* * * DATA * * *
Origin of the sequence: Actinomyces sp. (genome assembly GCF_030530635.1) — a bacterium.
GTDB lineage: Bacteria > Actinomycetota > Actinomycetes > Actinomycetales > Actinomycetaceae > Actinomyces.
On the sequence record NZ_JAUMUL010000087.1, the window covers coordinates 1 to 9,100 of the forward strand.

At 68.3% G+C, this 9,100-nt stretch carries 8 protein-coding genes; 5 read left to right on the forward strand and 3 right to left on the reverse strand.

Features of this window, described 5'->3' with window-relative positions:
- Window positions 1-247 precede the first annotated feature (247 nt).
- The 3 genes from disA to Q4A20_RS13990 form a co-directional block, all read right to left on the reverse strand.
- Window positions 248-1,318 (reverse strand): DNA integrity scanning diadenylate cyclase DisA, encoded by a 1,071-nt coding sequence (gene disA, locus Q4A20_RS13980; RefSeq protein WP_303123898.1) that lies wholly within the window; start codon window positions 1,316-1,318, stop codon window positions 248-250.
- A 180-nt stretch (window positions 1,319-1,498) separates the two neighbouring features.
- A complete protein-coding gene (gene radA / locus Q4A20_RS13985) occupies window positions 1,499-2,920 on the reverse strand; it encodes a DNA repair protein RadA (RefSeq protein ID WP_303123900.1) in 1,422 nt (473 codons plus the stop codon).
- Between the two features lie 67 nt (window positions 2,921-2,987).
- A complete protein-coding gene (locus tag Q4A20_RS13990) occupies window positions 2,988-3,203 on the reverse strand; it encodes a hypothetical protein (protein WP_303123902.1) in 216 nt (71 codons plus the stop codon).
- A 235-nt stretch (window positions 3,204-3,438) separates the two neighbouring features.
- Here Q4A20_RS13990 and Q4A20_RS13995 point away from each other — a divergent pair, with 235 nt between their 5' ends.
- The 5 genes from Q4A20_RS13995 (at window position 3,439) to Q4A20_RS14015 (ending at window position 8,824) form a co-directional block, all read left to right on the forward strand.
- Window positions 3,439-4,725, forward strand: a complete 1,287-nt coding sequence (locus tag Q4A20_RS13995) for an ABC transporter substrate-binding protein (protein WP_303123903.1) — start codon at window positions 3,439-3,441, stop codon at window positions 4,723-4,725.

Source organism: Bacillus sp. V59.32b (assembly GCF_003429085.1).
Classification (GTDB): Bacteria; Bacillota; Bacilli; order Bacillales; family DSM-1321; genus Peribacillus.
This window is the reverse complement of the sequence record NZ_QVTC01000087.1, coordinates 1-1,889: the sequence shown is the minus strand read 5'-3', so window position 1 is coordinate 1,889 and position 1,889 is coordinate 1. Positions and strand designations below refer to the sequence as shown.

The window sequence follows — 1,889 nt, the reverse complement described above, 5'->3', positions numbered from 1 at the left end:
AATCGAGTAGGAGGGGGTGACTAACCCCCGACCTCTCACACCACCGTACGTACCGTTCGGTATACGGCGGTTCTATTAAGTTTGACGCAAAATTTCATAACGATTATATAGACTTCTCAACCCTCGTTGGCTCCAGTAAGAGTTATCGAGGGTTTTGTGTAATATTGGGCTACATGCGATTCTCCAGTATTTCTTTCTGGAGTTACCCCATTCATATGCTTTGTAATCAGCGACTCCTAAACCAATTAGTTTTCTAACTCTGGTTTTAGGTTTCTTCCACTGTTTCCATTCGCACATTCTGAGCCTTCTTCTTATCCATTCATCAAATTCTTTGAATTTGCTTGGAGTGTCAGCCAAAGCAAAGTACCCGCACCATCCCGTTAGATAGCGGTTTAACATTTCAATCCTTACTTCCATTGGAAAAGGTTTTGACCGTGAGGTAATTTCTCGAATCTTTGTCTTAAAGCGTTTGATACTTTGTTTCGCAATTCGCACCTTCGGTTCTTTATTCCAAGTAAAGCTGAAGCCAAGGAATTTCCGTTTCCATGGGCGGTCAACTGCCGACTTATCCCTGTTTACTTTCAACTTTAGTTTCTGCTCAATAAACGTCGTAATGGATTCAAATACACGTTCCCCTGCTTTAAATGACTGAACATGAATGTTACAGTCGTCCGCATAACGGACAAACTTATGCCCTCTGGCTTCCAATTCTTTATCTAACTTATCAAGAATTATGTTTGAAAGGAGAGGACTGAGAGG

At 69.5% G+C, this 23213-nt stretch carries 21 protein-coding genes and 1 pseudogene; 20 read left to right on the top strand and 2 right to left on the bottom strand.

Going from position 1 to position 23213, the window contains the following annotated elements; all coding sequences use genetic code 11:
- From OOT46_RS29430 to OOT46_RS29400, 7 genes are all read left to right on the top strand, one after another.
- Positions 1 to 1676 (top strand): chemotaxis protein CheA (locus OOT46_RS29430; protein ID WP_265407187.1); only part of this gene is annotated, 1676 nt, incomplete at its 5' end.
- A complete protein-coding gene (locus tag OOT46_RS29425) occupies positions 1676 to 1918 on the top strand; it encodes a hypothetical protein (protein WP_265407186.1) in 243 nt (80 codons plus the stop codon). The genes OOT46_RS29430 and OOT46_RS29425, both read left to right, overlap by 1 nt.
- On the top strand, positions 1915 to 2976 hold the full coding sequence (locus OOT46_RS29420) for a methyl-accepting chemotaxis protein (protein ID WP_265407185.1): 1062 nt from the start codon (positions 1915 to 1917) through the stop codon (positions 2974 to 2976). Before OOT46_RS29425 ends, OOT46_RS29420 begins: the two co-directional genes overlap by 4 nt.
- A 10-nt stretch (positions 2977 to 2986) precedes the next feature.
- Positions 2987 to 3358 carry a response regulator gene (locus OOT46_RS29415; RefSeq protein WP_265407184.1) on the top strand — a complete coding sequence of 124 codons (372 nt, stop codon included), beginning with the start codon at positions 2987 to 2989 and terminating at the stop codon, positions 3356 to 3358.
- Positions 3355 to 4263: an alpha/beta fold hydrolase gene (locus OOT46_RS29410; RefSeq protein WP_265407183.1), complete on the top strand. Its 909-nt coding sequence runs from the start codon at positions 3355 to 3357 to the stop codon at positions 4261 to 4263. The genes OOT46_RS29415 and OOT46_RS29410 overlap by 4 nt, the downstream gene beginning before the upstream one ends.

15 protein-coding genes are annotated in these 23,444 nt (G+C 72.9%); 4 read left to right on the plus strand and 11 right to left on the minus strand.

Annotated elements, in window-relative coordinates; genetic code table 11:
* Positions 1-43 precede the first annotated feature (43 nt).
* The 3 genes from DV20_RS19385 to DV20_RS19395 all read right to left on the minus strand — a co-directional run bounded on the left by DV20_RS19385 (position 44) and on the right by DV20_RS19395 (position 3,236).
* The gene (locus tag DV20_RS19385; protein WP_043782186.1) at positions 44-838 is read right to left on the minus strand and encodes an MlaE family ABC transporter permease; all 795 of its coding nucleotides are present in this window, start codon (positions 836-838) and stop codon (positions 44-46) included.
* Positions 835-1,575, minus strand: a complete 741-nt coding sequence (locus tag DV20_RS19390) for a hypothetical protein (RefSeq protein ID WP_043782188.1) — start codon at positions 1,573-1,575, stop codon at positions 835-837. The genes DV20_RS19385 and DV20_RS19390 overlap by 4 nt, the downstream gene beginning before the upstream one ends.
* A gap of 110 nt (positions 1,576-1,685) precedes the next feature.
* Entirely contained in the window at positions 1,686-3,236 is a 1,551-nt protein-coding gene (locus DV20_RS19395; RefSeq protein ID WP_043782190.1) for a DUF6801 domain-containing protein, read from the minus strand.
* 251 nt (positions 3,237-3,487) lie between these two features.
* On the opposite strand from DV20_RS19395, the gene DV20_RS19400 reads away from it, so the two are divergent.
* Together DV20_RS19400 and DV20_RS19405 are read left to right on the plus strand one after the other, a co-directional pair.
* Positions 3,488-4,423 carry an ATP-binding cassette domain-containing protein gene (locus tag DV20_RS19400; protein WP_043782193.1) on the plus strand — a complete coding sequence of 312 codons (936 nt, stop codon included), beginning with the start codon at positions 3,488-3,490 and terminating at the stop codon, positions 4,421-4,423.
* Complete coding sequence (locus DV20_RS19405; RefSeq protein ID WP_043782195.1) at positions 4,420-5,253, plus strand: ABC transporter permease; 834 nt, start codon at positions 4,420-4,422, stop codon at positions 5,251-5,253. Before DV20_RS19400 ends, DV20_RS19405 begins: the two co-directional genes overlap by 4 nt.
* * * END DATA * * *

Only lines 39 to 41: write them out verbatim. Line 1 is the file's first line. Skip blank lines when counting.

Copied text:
* 251 nt (positions 3,237-3,487) lie between these two features.
* On the opposite strand from DV20_RS19395, the gene DV20_RS19400 reads away from it, so the two are divergent.
* Together DV20_RS19400 and DV20_RS19405 are read left to right on the plus strand one after the other, a co-directional pair.